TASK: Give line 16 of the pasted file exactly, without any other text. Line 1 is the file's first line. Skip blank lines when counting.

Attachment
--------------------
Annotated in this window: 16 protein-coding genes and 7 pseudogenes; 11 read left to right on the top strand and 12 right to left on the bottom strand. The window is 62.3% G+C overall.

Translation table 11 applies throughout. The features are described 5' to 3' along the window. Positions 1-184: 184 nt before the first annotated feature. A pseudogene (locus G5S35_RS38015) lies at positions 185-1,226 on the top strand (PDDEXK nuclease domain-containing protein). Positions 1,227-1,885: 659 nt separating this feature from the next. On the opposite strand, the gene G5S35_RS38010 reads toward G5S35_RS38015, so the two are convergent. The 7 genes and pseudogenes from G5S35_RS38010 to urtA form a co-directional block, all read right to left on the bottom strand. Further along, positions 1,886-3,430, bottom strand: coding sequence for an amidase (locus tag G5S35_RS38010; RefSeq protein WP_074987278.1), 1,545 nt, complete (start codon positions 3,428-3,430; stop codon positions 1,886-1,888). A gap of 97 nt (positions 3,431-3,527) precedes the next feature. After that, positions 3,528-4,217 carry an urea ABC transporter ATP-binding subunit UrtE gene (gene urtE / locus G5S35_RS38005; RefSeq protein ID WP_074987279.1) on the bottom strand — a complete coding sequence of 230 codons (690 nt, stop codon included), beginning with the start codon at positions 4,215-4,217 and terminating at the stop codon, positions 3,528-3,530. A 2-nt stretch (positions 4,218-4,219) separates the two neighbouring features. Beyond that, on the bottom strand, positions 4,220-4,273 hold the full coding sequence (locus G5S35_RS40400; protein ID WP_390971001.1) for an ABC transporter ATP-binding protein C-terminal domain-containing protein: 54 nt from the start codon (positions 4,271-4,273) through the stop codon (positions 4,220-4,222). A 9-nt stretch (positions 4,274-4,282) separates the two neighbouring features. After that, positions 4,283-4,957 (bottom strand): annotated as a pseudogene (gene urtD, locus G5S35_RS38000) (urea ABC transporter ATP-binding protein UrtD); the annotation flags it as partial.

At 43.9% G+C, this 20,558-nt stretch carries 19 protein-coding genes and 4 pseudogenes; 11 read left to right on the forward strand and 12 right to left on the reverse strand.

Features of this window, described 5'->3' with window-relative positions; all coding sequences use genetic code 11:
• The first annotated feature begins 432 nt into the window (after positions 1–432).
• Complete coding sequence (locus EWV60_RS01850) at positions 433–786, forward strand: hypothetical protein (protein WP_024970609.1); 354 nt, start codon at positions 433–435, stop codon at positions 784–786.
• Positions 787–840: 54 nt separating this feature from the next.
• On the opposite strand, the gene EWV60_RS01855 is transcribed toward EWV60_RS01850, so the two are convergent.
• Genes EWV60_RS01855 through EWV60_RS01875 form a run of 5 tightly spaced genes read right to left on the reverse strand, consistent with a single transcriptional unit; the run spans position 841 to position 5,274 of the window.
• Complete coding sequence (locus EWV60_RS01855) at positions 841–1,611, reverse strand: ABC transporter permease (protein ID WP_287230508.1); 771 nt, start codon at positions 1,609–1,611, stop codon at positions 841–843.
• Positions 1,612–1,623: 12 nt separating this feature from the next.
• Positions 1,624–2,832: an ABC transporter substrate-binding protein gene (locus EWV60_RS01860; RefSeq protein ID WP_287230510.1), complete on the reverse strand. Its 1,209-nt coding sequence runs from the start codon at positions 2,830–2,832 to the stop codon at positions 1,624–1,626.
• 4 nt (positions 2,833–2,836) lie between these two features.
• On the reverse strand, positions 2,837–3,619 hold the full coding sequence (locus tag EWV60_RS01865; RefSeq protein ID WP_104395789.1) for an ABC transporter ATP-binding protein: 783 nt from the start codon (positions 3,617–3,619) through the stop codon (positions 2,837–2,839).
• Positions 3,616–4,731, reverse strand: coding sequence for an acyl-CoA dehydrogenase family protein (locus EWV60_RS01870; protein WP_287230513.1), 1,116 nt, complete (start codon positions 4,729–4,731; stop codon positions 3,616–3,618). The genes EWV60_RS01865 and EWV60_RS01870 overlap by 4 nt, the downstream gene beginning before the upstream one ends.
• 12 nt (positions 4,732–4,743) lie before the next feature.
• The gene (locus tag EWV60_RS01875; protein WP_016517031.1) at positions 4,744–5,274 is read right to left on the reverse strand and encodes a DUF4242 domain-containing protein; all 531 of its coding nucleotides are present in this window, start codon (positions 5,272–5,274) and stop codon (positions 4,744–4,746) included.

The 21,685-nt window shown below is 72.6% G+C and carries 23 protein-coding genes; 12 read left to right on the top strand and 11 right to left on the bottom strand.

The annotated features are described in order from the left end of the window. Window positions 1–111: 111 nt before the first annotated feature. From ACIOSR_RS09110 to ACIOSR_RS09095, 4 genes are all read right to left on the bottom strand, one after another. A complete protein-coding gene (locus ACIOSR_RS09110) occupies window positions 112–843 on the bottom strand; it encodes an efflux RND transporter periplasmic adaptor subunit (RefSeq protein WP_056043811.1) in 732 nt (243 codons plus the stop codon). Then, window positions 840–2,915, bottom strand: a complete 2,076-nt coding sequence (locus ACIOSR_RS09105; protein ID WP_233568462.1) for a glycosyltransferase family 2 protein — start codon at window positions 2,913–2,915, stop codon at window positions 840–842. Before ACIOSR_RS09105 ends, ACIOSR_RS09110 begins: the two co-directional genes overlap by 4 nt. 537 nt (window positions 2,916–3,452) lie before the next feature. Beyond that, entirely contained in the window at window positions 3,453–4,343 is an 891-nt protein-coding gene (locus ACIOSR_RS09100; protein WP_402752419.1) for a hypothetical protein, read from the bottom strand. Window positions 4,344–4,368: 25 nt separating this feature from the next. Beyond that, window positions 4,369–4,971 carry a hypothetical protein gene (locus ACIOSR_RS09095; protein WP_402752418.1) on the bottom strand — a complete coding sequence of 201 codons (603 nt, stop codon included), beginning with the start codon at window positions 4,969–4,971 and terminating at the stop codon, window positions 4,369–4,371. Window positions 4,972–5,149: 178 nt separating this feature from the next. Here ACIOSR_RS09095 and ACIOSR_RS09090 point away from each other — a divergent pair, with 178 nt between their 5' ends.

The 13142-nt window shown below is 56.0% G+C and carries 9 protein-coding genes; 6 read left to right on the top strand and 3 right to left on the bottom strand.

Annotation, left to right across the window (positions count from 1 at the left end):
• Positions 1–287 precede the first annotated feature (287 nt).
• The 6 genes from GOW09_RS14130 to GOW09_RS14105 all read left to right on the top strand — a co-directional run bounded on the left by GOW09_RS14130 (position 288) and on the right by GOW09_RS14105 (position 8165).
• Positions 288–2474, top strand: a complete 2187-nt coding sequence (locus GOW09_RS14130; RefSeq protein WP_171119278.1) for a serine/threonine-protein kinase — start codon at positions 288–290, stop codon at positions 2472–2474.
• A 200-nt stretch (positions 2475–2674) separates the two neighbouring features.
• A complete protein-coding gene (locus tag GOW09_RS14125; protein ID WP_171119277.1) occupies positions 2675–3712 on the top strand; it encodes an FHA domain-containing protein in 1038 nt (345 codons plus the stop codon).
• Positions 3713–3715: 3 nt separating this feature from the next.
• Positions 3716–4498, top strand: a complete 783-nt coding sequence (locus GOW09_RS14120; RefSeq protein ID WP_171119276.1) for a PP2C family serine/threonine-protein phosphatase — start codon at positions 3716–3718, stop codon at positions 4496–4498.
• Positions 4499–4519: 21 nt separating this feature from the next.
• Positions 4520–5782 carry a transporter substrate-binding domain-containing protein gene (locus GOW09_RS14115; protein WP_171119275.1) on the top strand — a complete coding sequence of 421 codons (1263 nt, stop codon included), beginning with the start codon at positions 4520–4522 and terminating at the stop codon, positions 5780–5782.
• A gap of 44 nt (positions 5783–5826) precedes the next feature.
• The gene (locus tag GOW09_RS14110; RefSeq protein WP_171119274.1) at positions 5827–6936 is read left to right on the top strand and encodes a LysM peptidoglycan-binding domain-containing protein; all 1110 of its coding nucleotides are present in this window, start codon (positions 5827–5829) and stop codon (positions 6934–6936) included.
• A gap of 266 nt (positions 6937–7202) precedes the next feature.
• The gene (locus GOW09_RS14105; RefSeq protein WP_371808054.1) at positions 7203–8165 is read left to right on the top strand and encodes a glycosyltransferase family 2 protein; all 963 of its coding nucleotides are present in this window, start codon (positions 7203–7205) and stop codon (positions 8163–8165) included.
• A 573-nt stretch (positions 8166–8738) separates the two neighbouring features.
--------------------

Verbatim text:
• 12 nt (positions 4,732–4,743) lie before the next feature.